Alliance Art Gallery’s November guest artist Terry Britton says, “I am not conventional.”
She never abided by how-to-do-portrait art books.
“I may paint the eye first. Then the brow. No face yet,” she said, “I love doing eyes.”
Her bold commissioned acrylic portraits, with a hint of modernists such as Picasso, carry such a sense of personality that one feels welcomed into their world. She works from family photos, sometimes including family pets, in her studio in Quincy, Ill. She asks each client to talk about what makes them tick? Laugh? Excite them? Makes them unique?
For her, personality contains the critical element to be captured in the portrait. It guides her brush, just as much as the color of the eyes and the set of the chin. After all, each portrait tells a story. She wants a true story, revealed in the way the portrait will eventually unfold.
Her parents celebrated her “artsy” endeavors, including the eighth-grade portrait of a Cherokee chief which she still has — somewhere. Her grown twin daughters carry on the tradition, showering her with unconventional made-by-hand cards for every conceivable occasion. After all, they grew up in a household where all the neighborhood children showed up with pre-Halloween orange pumpkins.
“I was born creative,” Britton explains. “I did artsy stuff all my life.” So when she retired, she allowed freeform creativity to flow, and eventually came up with a type of portraiture that satisfied her.
She and her husband Roberto Stellino, part owner of Tiramisu restaurant, sit across from each other in the studio — she at the easel, he at his desk working on his business computer.
“My husband,” Terry admits, “has been my favorite person to draw since we met 30 years ago.”
She adds, “He is brutally honest.” If the personality hasn’t emerged, he will comment, “It’s just not right yet.” In the beginning years, this happened often. She’d ferret out the problem, white out the canvas, and start afresh.
But today, that rarely happens. Her inner eye seeks and finds that underlying personality, and she hones in on that in every aspect of the ensuing portrait.
She never has advertised or promoted herself. But when her loft got too full of canvases, she moved all the paintings to Tiramisu.
“Everything was for sale,” she laughed. “I had my own gallery.”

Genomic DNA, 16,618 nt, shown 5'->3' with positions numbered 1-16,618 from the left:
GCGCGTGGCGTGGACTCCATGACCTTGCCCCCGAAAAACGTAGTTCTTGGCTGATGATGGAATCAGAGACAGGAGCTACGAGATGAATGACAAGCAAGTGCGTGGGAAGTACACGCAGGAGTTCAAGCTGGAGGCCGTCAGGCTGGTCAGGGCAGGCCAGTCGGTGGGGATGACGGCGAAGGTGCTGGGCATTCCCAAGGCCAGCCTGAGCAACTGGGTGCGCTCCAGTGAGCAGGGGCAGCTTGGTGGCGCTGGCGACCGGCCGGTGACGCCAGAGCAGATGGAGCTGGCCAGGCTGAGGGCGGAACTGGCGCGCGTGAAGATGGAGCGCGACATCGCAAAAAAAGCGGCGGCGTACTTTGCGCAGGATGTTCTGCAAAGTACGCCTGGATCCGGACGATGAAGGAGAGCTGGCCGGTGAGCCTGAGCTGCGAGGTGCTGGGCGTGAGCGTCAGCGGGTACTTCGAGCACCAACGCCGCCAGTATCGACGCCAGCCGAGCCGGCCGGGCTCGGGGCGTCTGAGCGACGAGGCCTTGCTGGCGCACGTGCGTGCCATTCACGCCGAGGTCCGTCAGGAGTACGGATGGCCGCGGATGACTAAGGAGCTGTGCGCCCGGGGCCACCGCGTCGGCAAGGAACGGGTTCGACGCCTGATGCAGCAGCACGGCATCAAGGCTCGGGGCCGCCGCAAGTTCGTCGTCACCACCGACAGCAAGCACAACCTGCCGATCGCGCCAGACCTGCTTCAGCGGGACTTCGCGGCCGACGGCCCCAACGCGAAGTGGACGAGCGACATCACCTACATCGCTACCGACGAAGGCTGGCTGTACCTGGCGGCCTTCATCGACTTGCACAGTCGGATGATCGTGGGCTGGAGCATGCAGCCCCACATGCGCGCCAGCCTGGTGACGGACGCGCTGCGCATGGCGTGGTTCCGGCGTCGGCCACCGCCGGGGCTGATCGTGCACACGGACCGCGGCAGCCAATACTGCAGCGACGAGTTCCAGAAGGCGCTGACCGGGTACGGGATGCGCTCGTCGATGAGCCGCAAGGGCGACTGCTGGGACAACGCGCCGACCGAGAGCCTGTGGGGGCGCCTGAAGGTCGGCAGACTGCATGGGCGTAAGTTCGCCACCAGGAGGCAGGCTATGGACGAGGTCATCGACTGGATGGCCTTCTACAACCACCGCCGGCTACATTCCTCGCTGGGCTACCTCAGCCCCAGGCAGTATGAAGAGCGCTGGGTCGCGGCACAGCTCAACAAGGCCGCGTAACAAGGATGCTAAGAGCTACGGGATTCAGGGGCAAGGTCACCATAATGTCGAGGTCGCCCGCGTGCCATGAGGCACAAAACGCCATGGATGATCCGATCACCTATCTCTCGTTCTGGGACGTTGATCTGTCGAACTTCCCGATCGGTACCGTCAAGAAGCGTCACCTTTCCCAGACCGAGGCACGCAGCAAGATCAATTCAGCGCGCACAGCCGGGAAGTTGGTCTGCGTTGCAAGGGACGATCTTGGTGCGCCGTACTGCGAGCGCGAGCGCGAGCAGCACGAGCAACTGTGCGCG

The rest, as is often said, is history. People loved her work and asked for commissioned portraits.
Her mischievous streak shows up on Facebook. As the painting barely begins to emerge, she posts painted clues — chin, angle of shoulder, nose. Her followers try to guess. As she progresses, she uploads the eye, mouth, cheek. After all, art lovers create a tight-knit community in Quincy. Perhaps the three cats will be the giveaway or eyeglasses.
Through vibrant color, a touch of abstraction, and a belief that personality underlies all portraiture, Terry Britton has created a unique body of art highly prized by those who have encountered it.
Our featured member artist Mary Jae explored many creative art forms over the years but nothing really excited her until she stumbled upon jewelry
making. She saw a particular necklace she liked, wondered if she could make it, and after many errors and clumsy-looking attempts, finally got a wearable necklace — and she was off and running. Friends, often so enamored by the necklaces she wore, begged to buy them right off her neck. Soon she found herself creating pieces for sale, and as she neared retirement as a special ed teacher, she was invited to join the Alliance Art Gallery in 2007.
Jae allows herself to be tugged into any direction that attracts her. Beginning with stones and beads, she has moved through a nuts-and-bolts phase (literally) creating necklaces made of hardware and zippers, to using the tiniest seed beads to create incredibly complex designs such as peyote-stitch bracelets.
She abhors errors.
“It drives me nuts,” she admits, although no one else likely would notice. “I take it apart. I see it immediately and I think everybody else will see it too.”
In fact, it would be like trying to find a speck of salt in a pepper shaker.
Today she finds herself drawn to making beaded crochet-like scarves. Needing no clasp, they drape around the neck creating a soft, attractive and unique type of jewelry.
She rarely repeats a piece, however. If she likes a particular style of necklace, she may make it several times using different colors. Right now, she favors geometric patterns and strong colors.
“Jewelry sets the tone for the outfit and the mood of the wearer,” Jae believes. “It can dress up or dress down any style you choose. It depends on the drama you want from your piece.”
An opening reception will be held from 5 to 8 p.m. Saturday, Nov. 11. A piece of Mary Jae’s jewelry will be given away in a free drawing at 6 p.m. The reception coincides with Hannibal’s Second Saturday Gallery Night.
— By Bella Erakko